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First of all, to one of our dear moderators, Jon Clements ♦, I didn't fail this time. I'm objective to a passed audit.

The audit is here and the question is here.

Thank God I was vigilant and I felt a bit uneasy, and I opened the question in a separate tab to make further investigations.

Noticing its high score, I realized it's an audit, and (of course) passed it by clicking "Leave Open". Then I went to the actual question and gave it a -1, which will prevent the question from being a known-good audit for anyone else.

Reasons I don't think it's a good question:

  • There are only two code blocks of error codes, with no descriptive text around.

  • The title is very vague: Can't do X after doing Y, with no description about what happened after doing what.

... and it ridiculously got a bunch of upvotes (and a working solution in the accepted answer). I guess the answerer had the same problem at the same time, so he managed to figure out what had gone wrong.

So, anyone have any idea how and why it's a good question?

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    I'd say the amount of upvotes aren't due to the question's quality but to do with it being helpful to people with the same error. – George Jan 29 '18 at 14:54
  • @George Yup that's what I'm thinking about it. – iBug Jan 29 '18 at 14:55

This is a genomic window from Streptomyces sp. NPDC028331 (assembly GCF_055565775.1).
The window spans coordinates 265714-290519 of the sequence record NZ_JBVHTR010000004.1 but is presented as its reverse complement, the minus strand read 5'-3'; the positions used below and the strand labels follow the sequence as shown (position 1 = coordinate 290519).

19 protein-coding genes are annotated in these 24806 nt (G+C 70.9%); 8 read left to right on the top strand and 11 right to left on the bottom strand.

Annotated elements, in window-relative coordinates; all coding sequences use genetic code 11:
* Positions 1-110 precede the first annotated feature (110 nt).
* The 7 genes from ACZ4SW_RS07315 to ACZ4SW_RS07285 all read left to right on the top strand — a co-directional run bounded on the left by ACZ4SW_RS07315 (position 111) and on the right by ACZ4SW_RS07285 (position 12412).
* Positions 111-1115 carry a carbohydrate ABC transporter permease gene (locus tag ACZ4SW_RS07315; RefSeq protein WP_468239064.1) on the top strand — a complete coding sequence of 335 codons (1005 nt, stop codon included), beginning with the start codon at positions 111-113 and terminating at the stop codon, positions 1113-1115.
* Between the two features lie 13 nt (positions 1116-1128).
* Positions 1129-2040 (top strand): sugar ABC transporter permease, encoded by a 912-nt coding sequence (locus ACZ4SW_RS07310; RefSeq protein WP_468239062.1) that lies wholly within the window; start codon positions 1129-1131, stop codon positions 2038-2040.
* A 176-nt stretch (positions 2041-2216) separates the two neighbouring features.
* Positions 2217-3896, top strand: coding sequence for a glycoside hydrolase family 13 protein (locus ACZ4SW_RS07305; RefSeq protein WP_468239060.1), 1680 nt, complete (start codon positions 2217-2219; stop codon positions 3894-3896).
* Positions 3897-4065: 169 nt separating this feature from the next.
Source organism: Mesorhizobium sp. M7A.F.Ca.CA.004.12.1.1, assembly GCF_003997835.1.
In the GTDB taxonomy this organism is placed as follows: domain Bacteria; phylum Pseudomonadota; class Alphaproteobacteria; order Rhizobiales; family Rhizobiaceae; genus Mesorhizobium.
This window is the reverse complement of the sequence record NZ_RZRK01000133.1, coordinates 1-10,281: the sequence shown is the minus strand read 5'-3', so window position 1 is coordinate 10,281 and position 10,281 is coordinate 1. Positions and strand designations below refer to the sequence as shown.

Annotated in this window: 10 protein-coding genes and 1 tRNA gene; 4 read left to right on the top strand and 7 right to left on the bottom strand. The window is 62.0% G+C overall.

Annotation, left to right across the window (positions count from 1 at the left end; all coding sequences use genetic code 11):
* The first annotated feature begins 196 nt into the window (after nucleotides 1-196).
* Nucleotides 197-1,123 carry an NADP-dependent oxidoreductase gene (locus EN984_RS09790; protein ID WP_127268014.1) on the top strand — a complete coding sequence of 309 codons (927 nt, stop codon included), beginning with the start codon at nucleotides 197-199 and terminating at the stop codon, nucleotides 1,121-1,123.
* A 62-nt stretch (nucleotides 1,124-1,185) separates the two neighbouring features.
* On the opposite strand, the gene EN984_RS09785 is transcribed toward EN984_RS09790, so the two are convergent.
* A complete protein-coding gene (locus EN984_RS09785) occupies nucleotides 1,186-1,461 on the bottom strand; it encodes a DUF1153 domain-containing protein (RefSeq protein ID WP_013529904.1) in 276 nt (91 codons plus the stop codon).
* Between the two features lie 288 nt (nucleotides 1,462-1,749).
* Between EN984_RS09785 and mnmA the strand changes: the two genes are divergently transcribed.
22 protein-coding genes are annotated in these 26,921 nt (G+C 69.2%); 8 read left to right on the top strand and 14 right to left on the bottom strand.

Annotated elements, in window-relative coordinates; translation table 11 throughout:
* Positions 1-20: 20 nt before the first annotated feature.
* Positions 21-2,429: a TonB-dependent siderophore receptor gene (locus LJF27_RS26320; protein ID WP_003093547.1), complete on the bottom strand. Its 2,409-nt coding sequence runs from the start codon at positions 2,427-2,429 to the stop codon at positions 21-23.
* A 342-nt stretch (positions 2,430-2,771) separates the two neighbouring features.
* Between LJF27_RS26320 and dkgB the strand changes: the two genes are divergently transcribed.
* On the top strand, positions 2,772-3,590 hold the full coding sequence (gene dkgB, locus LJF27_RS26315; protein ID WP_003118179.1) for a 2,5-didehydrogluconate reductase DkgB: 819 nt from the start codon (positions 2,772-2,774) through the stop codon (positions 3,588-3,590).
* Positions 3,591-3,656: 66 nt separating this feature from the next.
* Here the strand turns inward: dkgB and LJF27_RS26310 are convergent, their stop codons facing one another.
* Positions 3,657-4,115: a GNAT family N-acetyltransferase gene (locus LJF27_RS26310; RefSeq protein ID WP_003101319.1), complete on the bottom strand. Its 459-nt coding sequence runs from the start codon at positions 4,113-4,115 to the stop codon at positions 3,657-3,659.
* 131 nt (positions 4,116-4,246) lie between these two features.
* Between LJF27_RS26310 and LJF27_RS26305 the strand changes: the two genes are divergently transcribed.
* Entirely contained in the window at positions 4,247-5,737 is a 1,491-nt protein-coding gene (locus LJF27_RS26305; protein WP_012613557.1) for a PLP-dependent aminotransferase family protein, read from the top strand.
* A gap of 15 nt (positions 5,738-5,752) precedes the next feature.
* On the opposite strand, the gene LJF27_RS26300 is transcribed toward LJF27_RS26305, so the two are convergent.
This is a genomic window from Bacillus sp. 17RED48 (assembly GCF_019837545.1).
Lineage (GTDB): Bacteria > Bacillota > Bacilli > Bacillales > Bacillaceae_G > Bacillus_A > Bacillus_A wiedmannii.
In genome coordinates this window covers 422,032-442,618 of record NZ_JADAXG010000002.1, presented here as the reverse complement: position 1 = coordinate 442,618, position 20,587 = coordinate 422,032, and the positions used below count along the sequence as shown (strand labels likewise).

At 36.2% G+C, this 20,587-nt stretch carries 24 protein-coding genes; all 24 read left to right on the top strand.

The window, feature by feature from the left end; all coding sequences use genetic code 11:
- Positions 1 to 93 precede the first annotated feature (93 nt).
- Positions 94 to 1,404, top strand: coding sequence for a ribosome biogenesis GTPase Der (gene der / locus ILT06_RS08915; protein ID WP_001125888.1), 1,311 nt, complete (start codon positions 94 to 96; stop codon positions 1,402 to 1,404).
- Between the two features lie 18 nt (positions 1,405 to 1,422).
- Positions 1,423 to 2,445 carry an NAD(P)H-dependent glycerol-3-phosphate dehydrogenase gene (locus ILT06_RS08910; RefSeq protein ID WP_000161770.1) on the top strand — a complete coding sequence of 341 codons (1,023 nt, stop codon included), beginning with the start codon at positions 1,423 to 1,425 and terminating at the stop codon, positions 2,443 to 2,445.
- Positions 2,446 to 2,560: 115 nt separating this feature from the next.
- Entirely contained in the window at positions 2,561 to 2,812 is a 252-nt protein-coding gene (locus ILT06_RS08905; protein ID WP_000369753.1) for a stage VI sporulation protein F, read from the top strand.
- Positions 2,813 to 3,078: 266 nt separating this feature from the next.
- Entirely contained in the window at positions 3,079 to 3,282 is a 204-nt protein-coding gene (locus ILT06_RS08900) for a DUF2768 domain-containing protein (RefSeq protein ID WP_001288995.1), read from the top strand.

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    @PeterHaddad I guess this is one of the very minority of complaints about passed audits. – iBug Jan 29 '18 at 14:57
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    Questions about a common programming tool bombing with an inscrutable error are the meat and potatoes of Q+A. Especially so when it is caused by a recent update and lots of other programmers suffer from it as well. No additional info in the question would be relevant nor required, the exception stack trace is plenty good enough. Closing such a question, possibly on its way to get deleted next, would be a giant mistake. Just don't assume it is an irrelevant question because you don't know the tool. – Hans Passant Jan 29 '18 at 15:10
  • @HansPassant Even a small difference in a minor configuration of your working environment can render the stack trace different, though I believe this isn't the case. The question, however, is likely getting useless in a long run. – iBug Jan 29 '18 at 15:12
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    @HansPassant But talking about review audits, such a question is surely inappropriate for a positive audit, despite the fact that it was helpful at a time.. – iBug Jan 29 '18 at 15:13
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    Say, when JDK rolls out its next update that patches the issue, then the question is left as a stub of nonsense. No one knows what it is, nor can anyone reproduce it before they read the answer and then realized what will have happened in the past. – iBug Jan 29 '18 at 15:19